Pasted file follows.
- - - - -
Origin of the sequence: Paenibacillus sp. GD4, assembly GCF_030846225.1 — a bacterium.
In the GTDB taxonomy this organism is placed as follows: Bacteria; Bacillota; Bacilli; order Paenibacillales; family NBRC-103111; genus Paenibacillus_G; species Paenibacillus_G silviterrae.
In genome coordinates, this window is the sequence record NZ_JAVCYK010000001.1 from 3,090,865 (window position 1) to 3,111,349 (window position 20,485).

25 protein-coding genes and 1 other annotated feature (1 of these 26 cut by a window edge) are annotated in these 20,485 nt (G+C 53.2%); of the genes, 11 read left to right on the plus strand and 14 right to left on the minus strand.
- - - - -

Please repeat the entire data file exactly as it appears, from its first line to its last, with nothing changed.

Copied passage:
Origin of the sequence: Paenibacillus sp. GD4, assembly GCF_030846225.1 — a bacterium.
In the GTDB taxonomy this organism is placed as follows: Bacteria; Bacillota; Bacilli; order Paenibacillales; family NBRC-103111; genus Paenibacillus_G; species Paenibacillus_G silviterrae.
In genome coordinates, this window is the sequence record NZ_JAVCYK010000001.1 from 3,090,865 (window position 1) to 3,111,349 (window position 20,485).

25 protein-coding genes and 1 other annotated feature (1 of these 26 cut by a window edge) are annotated in these 20,485 nt (G+C 53.2%); of the genes, 11 read left to right on the plus strand and 14 right to left on the minus strand.